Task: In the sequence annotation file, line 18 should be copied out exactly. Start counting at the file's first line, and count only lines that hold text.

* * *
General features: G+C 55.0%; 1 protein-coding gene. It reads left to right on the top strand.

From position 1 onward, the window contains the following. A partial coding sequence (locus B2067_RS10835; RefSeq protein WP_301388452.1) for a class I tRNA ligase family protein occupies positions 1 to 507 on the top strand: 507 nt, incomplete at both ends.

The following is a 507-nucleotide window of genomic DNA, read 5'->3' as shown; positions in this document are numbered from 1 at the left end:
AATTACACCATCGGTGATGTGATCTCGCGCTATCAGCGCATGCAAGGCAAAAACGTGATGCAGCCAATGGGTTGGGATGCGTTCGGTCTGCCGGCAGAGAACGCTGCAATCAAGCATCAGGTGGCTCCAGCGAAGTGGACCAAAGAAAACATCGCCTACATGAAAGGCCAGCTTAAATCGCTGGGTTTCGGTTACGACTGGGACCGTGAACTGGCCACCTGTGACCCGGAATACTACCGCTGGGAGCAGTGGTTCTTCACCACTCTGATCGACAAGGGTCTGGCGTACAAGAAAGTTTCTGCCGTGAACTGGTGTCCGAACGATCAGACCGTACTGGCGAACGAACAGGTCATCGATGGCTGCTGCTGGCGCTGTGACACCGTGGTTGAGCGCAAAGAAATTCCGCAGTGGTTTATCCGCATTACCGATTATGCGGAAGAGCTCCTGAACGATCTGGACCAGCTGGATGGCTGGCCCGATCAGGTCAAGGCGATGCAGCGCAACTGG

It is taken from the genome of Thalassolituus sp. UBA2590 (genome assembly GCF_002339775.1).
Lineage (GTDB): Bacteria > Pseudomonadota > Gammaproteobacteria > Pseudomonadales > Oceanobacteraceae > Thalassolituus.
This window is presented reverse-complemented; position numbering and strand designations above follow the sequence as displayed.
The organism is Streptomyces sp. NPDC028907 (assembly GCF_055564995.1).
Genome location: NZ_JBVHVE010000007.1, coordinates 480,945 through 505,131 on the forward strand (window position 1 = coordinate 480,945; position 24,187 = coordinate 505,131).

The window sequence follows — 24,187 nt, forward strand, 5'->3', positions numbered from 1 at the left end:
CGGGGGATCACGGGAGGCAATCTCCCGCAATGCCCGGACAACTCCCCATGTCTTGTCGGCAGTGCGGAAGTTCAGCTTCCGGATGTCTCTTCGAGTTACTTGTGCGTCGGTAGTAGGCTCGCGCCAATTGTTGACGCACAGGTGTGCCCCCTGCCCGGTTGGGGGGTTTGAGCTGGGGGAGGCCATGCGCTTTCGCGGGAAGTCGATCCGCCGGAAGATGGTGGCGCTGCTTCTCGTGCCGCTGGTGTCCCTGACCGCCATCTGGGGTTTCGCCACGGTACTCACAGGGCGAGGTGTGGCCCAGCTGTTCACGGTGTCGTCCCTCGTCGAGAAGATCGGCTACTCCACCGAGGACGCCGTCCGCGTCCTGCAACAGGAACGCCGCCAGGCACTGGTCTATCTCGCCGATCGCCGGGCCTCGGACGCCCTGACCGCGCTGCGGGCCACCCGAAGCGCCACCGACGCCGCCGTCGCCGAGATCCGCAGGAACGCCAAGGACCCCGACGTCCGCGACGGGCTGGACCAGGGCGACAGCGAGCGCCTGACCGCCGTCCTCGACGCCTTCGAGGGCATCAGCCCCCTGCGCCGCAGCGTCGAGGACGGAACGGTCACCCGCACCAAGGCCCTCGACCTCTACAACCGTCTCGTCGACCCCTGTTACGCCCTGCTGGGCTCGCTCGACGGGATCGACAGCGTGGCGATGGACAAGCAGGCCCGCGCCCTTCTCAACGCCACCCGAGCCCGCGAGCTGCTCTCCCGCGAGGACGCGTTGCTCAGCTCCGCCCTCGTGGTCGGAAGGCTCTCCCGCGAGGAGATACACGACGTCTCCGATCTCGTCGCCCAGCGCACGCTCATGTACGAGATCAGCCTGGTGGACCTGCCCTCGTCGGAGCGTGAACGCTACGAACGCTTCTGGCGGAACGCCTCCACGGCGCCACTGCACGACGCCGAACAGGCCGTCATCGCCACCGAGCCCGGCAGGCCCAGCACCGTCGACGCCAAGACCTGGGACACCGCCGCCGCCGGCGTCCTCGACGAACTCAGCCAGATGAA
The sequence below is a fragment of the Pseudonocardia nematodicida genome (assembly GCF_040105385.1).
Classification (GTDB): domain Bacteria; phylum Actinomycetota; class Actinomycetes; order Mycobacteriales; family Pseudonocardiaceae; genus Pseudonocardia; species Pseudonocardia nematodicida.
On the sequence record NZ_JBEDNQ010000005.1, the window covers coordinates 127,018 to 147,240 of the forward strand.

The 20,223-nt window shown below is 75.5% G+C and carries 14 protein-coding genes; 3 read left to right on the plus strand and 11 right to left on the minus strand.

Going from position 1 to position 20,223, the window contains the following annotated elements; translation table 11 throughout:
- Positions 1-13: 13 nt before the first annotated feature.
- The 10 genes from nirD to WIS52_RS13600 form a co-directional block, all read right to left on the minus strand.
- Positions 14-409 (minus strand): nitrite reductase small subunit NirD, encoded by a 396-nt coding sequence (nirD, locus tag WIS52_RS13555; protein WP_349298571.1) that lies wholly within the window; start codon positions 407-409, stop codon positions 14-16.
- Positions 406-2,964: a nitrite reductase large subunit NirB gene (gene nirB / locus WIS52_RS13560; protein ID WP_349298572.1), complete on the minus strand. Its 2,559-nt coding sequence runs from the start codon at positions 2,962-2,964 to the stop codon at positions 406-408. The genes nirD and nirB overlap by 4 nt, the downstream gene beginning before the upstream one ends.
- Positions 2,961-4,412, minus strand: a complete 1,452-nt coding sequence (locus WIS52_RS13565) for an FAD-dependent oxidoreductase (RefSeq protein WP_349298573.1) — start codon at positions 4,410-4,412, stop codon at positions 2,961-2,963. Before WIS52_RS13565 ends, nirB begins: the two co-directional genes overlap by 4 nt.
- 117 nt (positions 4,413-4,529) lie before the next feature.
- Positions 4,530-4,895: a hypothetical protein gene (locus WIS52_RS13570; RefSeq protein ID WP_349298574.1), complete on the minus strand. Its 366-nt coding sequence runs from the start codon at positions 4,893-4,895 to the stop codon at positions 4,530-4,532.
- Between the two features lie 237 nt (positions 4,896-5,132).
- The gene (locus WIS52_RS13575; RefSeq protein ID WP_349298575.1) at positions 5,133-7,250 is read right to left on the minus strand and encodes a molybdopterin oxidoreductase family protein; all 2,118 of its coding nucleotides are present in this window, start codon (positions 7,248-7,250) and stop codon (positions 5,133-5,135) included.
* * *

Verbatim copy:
- The 10 genes from nirD to WIS52_RS13600 form a co-directional block, all read right to left on the minus strand.